Dueling saints from the Second Vatican Council?

History will show St. John XXIII was a pastor with an "exquisite openness to the Holy Spirit," while St. John Paul II will be known "as the pope of the family." That was as close as Pope Francis came to providing the sound bite all the so-called Vatican experts were waiting to hear during the historic St. Peter's Square rites in which he -- with the retired Pope Benedict XVI looking on -- elevated to sainthood two popes who did so much to shape modern Catholicism.

The media mantra called the humble Pope John XXIII the patron saint of the left, while Pope John Paul II was the courageous general for the right. Clearly, Pope Francis' goal was to broker peace between these warring Catholic camps.

Francis stayed the course.

"St. John XXIII and St. John Paul II were ... priests, bishops and popes of the 20th century," he said. "They lived through the tragic events of that century, but they were not overwhelmed by them. For them, God was more powerful; faith was more powerful -- faith in Jesus Christ the Redeemer of man and the Lord of history."

Francis then linked both saints to the Second Vatican Council, the seismic event that defined their era: "John XXIII and John Paul II cooperated with the Holy Spirit in renewing and updating the Church in keeping with her pristine features, those features which the saints have given her throughout the centuries."

So both popes sought renewal, but also to guard the faith's foundations. After all, in his October 11, 1962 address that opened the Council, Pope John XXIII declared: "The greatest concern of the ecumenical council is this -- that the sacred deposit of Christian doctrine should be guarded and taught more efficaciously."

The young Bishop Karol Wojtyla of Poland was an active participant at Vatican II. The future Pope John Paul II was known for his contribution to the epic constitution "The Church in the Modern World (Gaudium et Spes)," which he loved to quote, along with various other Vatican II texts.

In fact, during his "heroically long pontificate" -- almost 27 years -- John Paul offered detailed written and verbal commentary on "virtually every controversial or disputed point in the Council documents and on the event of the Council itself," noted Father John Zuhlsdorf, at his popular "What does the Prayer Really Say?" weblog.

The future St. John Paul the Great, as many are already calling him, "may not have solved, settled, definitively pronounced, on every controversial issue, but he offers commentary and insight on them. ... I think Francis was steering us to John Paul II as an additional interpretive lens, for a proper hermeneutic of reform."

Meanwhile, it's also important to remember that "conventional political labels" like "liberal" and "conservative" are simply inadequate when discussing the work of saints, said Father James Martin, a Jesuit best known as The Colbert Report chaplain and through books such as "My Life with the Saints" and "Jesus: A Pilgrimage."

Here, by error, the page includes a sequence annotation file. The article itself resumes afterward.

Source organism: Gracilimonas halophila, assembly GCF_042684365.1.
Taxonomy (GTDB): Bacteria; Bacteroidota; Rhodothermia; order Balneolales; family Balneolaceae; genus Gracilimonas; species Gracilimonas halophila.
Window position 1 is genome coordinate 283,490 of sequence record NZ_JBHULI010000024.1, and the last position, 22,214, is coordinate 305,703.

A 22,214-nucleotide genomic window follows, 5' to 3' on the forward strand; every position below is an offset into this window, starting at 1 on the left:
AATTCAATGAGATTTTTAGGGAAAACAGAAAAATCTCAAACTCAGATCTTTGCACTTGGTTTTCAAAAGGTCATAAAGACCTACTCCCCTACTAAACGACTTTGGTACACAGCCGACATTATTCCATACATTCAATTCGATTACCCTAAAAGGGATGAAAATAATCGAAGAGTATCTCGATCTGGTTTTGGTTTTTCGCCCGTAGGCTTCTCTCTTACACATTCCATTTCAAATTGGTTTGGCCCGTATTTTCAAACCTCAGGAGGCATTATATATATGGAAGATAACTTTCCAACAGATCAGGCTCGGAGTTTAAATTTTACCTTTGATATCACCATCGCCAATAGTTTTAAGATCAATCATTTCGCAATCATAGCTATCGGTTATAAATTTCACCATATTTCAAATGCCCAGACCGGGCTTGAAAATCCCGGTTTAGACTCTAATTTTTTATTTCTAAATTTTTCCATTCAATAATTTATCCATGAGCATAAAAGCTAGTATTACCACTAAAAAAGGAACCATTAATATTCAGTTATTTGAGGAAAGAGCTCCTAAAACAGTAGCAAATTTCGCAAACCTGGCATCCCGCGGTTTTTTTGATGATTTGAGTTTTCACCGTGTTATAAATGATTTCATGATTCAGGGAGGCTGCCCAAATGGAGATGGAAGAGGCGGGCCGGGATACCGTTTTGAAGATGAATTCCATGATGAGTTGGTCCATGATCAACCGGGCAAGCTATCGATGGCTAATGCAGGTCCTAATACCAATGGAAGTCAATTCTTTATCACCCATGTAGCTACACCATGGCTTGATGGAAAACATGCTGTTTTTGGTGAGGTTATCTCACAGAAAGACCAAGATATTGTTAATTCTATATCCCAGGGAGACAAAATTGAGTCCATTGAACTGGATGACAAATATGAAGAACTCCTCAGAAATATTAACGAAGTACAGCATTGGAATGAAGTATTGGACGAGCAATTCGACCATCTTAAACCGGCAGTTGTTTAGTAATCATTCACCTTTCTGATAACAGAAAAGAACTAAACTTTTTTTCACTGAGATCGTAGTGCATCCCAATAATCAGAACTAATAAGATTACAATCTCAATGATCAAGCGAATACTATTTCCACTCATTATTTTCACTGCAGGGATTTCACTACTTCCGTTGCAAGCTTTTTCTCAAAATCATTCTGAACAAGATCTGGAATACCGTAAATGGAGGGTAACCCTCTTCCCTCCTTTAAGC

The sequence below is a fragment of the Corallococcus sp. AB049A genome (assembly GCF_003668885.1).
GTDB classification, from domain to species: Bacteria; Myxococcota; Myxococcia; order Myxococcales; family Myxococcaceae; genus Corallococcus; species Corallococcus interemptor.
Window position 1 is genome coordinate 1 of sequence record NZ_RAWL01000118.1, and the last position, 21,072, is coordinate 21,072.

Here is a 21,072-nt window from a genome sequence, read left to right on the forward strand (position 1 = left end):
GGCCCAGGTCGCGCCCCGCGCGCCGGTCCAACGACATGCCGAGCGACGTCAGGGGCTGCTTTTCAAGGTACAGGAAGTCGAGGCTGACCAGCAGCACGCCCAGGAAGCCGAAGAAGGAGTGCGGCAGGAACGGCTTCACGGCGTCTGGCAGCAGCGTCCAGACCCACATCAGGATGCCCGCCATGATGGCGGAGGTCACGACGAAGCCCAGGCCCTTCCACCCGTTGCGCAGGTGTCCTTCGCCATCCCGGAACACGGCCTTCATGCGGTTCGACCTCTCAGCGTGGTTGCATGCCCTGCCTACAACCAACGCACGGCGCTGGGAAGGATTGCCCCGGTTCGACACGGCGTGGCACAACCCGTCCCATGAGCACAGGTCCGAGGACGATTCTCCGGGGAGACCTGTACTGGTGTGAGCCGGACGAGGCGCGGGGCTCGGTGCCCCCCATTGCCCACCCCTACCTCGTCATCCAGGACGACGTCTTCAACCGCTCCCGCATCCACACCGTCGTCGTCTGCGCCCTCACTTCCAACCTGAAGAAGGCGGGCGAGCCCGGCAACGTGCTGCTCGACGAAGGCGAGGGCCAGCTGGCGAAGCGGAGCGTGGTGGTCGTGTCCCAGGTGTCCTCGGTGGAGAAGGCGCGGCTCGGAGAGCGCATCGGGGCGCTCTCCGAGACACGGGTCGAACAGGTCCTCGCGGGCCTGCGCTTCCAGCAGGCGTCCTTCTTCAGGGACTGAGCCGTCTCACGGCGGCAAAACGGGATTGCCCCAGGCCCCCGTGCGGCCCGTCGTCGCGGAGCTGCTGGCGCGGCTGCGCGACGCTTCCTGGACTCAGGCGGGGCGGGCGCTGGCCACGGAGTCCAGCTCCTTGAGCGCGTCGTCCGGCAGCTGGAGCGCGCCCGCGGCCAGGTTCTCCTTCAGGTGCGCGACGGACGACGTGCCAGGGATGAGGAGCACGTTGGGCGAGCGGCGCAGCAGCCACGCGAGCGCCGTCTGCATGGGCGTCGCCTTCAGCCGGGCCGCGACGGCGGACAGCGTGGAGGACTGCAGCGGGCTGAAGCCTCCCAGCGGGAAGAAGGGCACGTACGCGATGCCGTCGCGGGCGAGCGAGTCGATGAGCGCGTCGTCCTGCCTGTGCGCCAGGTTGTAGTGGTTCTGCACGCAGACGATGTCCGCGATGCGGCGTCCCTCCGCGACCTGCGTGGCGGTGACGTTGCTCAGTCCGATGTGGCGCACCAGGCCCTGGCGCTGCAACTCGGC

In terms of the substance of his life and work, both liturgical and doctrinal, Pope John XXIII is "probably best thought of as a 'conservative.' I think that on moral and sexual issues ... he probably would have implemented the Council's work in the same way as John Paul."

Meanwhile, John Paul II did so much to push forward on issues such as economic justice, world peace, ecumenism, mass communications and a host of other subjects. It's impossible to look at the sweep of his remarkable life and conclude, as some critics have, that his pontificate was dedicated to "trying to slam the lid back on" after the Second Vatican Council. "That's just too simplistic to argue that," he said.

The larger truth is that both of these popes, now hailed as saints, embodied the work of the Second Vatican Council, each in their own way, in their own time.

"It's true that there were clusters of issues that led Catholics in different camps to adopt one or the other as their hero," said Martin. "But those labels are so limiting, while the lives of these two men were not. ... People that insist on using political labels keep trying to turn everything into a contest about who wins and who loses. That's not the way to talk about the lives of the saints."

John Paul II and the death of 'Christian' America

It was just another day, another Washington, D.C., press conference and yet another appeal for the U.S. government to allow believers to follow the doctrines of their faith, as opposed to a Health and Human Services mandate. "The United States, at its best, is unique among the nations of the world when it defends the self-evident freedom of all people to exercise their faith according to the dictates of their consciences," said the "Standing Together for Religious Freedom" text. It was signed by 58 faith leaders, mostly from conservative bodies such as the Catholic Church, the Southern Baptist Convention, the National Association of Evangelicals and the Church of Jesus Christ of Latter-day Saints.

"Many of the signatories on this letter do not hold doctrinal objections to the use of contraception. Yet we stand united in protest to this mandate, recognizing the encroachment on the conscience of our fellow citizens. ... HHS continues to deny many Americans the freedom to manifest their beliefs through practice and observance in their daily lives."

This was just another sign of the times, along with a Texas filibuster opposing a late-term abortion ban and the U.S. Supreme Court's approval for a state-by-state legal approach to same-sex marriage.